On Monday around noon, we took the ferry from Kingston to Edmonds, where we'd spend the next twenty four hours with Larry's Aunt Stefani and Uncle George. Stefani and George have been married for over 50 years and lived for years in San Francisco, Stefani directing plays at the San Francisco Actor's Ensemble and George worked as an editor at Bancroft Whitney. They retired some years ago to Vashon Island, Washington, but as they got a bit older, decided to simplify their life with a condo in Edmonds. Both Stefani and George are actors, and George discovered Edmonds while acting in an episode of the short-lived remake of the television series, "The Fugitive."
Edmonds is a beautiful, quaint port town, with a sweet downtown shopping area and a beautiful boardwalk and fishing pier. They started us with a walking tour of downtown pointing out the independent bookstore, the independent coffee house, the Starbucks they boycott, and several other boutiques and tourist shops, including Rick Steve's Travel headquarters.
In the afternoon, George drove us up to the Boeing Plant and Museum, giving us a chance to get a feel for the surrounding area and where we saw the massive planes.
After one of Stefani's famous home-cooked meals, we drove down to the boardwalk, and walked down the pier and out to Brackett's landing while the sun slowly fell in the sky. I got a chance to get to know Stefani and George a little, to hear about some of their theater and film projects over the years and about Stefani's continued work at the Edmonds Senior Center, where she teaches a local reader's theater class. The next day, they showed me YouTube videos of commercials they've been in--Stefani did one for the Washington State Lottery and George one for York Peppermint Patty. Both were hilarious and it was awesome to see them at work.
After a morning cup of coffee at Cafe Louvre, we bought some postcards and then headed back to their condo for a send-off lunch. I felt so grateful for their attentive hospitality and the invigorating conversation. Saying our goodbyes, we headed down to my first visit to Seattle.
Though I've spent a fair amount of time in Port Townsend, the San Juan Islands, and Whidbey Island in Washington and have flown into the Seattle-Tacoma airport a few times, I've never spent any time in Seattle itself and was curious. There are three people I know for sure who live in Seattle--Apis Malifera, a young singer-songwriter originally from Mariposa, California who I interviewed for Radio Merced about a year ago; Jose Guzman, who works in IT at the University of Washington and who was a student of mine my first year teaching at UC Merced, and Danielle Watts, a former student-turned-friend who was in my creative writing classes at Sul Ross University back when I lived in far West Texas. I set up to meet each of them on Tuesday night while Larry was looking forward to expanding his baseball stadium experience with a visit to Safeco Field and a Mariners-Astros game.
I met Apis downtown on First Street at a cool cafe called Ancient Grounds, where I had a chance to hear about her continuing work as a writer and singer-songwriter, and her life in Seattle. She works in an ice cream store called Full Tilt, which has four stores in the Seattle Area, most of which include pinball arcades and are known for their unusual flavors, rotating flavors such as peanut butter-bacon-chocolate. For more on Full Tilt, check out their website: http://fulltilticecream.com/about/ We talked, too, about how cities or towns absorb people, take care of them when they are meant to be there, by both fulfilling them socially and creatively as well as helping them find work and housing. I definitely have watched that happen to my sister in the Hood River, Oregon area and to others along the way.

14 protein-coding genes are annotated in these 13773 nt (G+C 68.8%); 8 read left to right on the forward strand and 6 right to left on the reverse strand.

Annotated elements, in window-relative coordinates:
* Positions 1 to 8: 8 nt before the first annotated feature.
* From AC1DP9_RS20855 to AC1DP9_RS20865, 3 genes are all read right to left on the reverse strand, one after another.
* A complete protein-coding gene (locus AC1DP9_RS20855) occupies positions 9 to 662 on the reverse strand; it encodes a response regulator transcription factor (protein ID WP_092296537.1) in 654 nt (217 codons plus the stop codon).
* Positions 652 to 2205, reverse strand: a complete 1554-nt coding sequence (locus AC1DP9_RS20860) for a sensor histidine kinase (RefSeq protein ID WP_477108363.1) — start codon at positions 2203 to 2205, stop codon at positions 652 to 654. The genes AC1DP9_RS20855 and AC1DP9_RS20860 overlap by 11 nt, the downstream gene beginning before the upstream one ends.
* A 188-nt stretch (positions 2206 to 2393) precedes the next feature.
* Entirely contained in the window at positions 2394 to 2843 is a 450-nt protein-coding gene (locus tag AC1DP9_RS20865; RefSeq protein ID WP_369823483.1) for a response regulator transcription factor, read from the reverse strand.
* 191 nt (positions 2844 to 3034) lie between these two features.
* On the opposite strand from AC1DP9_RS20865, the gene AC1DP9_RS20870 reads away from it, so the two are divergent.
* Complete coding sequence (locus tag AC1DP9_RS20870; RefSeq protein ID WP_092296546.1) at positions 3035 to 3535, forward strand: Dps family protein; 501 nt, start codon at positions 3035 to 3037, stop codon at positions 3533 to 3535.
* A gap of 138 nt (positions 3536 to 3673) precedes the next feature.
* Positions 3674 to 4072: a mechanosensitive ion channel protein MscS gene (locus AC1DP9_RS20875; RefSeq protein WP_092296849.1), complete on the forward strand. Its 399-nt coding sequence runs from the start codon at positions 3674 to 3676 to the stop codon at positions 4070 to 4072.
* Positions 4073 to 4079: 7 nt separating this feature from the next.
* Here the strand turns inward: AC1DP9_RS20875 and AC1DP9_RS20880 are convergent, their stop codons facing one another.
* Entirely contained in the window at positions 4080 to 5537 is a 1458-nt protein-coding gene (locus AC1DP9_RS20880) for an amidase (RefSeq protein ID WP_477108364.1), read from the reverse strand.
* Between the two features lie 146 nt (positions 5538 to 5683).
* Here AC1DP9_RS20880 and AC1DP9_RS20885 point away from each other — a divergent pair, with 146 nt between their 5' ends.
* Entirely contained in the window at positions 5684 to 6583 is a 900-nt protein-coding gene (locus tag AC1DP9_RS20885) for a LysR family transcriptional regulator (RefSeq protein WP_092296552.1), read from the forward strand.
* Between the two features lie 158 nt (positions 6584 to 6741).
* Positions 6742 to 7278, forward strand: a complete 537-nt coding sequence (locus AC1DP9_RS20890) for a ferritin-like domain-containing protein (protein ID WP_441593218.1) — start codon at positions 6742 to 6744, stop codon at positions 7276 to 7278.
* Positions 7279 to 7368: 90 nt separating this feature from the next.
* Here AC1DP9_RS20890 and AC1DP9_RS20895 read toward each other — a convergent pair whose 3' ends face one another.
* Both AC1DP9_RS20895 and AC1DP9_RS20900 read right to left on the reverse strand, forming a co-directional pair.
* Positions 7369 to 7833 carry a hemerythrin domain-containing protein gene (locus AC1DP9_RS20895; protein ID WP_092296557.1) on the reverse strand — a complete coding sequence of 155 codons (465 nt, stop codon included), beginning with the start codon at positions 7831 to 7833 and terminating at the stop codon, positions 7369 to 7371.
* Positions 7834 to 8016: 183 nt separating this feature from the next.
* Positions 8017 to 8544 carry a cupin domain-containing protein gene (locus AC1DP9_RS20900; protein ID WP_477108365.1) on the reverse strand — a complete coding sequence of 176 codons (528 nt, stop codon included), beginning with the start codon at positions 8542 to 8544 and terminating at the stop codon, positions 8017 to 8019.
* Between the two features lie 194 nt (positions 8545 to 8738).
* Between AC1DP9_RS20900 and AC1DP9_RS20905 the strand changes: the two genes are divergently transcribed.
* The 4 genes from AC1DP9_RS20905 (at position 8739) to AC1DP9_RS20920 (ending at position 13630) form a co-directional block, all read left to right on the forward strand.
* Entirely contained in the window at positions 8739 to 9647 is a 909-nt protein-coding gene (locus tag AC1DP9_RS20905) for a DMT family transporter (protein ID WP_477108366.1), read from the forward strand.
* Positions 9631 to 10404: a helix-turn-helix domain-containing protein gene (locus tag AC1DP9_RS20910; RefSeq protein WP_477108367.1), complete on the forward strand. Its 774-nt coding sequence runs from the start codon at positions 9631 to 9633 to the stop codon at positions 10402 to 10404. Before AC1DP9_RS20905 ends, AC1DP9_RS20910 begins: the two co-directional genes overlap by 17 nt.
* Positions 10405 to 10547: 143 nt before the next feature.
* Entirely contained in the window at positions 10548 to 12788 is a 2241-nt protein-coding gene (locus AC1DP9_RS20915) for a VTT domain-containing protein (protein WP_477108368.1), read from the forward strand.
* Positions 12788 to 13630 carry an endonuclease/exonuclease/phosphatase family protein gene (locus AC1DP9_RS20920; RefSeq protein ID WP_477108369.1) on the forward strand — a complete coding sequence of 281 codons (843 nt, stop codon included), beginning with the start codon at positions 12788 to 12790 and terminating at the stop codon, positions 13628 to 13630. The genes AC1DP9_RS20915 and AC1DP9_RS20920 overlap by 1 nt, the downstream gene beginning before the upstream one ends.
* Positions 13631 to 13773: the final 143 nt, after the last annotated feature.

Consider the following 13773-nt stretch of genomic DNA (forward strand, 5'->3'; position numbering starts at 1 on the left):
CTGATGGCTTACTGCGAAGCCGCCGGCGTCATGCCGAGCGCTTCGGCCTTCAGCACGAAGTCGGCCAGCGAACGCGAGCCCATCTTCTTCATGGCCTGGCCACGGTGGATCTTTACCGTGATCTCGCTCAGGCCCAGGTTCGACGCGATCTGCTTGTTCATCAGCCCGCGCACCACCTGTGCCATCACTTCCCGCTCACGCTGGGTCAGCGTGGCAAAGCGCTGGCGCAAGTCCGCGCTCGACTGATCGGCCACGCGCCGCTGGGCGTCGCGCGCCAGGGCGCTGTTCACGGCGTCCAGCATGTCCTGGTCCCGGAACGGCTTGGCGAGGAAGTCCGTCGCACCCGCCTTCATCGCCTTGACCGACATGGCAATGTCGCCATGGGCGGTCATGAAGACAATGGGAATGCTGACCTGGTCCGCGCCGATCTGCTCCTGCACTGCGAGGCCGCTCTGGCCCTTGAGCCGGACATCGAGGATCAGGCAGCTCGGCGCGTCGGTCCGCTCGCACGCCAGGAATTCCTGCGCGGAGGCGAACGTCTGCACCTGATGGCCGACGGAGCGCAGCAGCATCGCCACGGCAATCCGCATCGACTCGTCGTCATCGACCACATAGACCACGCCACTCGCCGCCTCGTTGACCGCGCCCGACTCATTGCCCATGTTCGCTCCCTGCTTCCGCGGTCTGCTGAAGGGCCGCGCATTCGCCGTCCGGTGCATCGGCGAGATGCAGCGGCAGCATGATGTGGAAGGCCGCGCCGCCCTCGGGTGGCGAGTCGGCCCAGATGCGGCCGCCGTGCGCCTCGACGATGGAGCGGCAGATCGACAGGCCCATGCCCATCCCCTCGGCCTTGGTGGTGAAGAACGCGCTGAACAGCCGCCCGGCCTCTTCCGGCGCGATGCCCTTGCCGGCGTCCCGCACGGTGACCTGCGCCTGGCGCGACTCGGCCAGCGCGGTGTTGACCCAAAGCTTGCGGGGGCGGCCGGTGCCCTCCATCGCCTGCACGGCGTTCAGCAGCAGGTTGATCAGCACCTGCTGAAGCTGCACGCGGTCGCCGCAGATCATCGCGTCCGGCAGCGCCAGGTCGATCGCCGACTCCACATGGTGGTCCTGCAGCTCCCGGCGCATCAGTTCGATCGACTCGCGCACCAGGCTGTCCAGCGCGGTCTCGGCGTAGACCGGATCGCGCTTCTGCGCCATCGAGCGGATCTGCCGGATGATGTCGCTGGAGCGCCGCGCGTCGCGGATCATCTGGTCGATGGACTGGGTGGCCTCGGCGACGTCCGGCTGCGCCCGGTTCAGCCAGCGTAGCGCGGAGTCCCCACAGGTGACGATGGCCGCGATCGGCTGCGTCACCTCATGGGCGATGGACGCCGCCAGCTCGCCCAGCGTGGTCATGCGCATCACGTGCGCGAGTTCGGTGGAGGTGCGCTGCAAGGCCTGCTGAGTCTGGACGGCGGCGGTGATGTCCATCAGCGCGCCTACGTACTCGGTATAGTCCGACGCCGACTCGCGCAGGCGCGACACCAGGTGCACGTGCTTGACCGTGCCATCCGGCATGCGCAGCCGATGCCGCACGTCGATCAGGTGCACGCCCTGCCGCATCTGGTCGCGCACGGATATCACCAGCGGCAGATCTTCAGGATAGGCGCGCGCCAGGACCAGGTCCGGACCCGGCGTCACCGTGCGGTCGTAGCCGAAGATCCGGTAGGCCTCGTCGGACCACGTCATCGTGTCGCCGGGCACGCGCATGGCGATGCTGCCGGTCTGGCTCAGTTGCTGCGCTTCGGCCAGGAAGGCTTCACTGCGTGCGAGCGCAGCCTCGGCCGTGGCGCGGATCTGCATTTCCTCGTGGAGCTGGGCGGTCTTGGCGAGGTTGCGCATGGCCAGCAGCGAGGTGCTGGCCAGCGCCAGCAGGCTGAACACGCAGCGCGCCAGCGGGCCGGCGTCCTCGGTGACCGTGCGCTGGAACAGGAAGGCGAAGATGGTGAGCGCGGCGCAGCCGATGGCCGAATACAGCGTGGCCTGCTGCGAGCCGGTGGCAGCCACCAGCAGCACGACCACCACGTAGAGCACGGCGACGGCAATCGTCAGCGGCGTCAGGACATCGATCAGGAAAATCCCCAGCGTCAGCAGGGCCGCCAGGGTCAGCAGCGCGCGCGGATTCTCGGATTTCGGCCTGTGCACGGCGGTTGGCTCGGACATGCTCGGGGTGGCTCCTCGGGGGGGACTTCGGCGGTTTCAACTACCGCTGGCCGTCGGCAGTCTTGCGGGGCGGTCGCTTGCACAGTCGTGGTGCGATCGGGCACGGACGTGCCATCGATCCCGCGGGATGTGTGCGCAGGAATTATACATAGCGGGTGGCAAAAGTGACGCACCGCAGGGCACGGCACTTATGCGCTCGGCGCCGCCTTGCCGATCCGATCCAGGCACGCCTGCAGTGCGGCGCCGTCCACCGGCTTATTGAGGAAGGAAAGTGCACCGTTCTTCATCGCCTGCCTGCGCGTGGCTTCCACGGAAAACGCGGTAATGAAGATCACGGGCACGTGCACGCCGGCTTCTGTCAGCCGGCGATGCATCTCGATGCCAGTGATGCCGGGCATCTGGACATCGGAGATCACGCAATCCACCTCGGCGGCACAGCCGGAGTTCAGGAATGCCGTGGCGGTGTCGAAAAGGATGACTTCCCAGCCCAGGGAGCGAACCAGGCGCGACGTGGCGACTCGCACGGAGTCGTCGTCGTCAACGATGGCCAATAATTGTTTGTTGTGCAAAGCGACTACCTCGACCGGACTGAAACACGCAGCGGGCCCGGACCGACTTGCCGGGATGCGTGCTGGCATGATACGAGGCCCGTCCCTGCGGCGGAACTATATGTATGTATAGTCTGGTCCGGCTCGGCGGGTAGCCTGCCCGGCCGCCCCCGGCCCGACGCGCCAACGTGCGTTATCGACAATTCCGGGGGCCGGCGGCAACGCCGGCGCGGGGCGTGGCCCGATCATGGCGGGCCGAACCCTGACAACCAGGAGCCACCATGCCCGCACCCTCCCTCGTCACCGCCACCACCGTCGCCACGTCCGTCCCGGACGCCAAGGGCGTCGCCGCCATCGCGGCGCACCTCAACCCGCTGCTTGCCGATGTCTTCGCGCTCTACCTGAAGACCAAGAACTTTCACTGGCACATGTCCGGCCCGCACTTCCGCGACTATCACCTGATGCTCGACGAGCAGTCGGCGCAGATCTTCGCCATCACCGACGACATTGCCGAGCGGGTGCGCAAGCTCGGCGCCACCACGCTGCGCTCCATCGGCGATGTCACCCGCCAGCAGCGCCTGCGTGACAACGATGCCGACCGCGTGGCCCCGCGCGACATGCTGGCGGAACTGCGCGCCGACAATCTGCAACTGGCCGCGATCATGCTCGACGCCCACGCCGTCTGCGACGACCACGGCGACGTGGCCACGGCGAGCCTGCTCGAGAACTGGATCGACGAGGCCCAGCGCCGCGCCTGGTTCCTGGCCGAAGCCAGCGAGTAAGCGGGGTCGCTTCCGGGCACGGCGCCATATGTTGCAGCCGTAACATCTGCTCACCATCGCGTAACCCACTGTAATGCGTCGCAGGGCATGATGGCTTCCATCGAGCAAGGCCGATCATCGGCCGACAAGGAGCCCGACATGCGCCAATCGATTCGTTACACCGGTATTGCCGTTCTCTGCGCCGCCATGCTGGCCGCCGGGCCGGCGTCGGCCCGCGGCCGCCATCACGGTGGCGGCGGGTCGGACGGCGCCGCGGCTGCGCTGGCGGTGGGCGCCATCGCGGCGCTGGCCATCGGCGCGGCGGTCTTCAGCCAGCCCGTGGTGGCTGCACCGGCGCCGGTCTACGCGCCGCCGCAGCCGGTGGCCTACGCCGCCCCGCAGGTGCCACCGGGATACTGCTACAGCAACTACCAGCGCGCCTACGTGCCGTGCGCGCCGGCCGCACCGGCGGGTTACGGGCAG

Moving around the corner to the Pike Place neighborhood, I settled in a Seattle Coffee Works, meeting with Jose, who was on a bus stopover on his way home from work. I loved talking to him about his hopes and dreams, and especially loved the chance to have Apis and him connect so that he could get plugged into a more artsy community than he's had access to in Seattle thus far.
Finally, Danielle, who I hadn't seen for seven years, since I left West Texas, swooped me up and took me to dinner at Uneeda Burger in the cool Fremont District. We had a great time catching up, and I loved hearing about her different jobs and work with nonprofit support and educational organizations. While Larry was watching the Mariners lose by a landslide to the Astros in the beautiful ballpark, Danielle drove me up a hill where there's a place visitors and locals flock to watch the skyline of Seattle. It's especially great to watch from that vantage at dusk as the city turns to twinkling lights. I'd, of course, seen postcards and photos of the Seattle skyline, with the strange architecture of the Space Needle marking it, but as I turned the corner and came into full view from that height, my jaw dropped and I felt moved by the beauty of the sight, so much so, I felt like I was almost going to weep. I never thought a city skyline view would make me weep, but there you have it. I was quieted and humbled by the sight.
The next morning, we'd begin our long journey across Eastern Washington, where we'd stop in the college town of Ellensburg of Washington, to eat our lunch (which has typically become slices of a loaf of locally baked artisan bread, sliced tomatoes, and cheese or hummus) on the lawn in front of Central Washington University. Ellensburg has a population of about 18,000, but about 8000 of those people are students who are only there during the school year. It has small town charm with a feeling of vitality and lots of character. Our bread came from the small but wonderful Vinman's bakery, right across from the entrance to the university: http://www.vinmansbakery.com
After lunch, we went onward! To Smelterville, Idaho!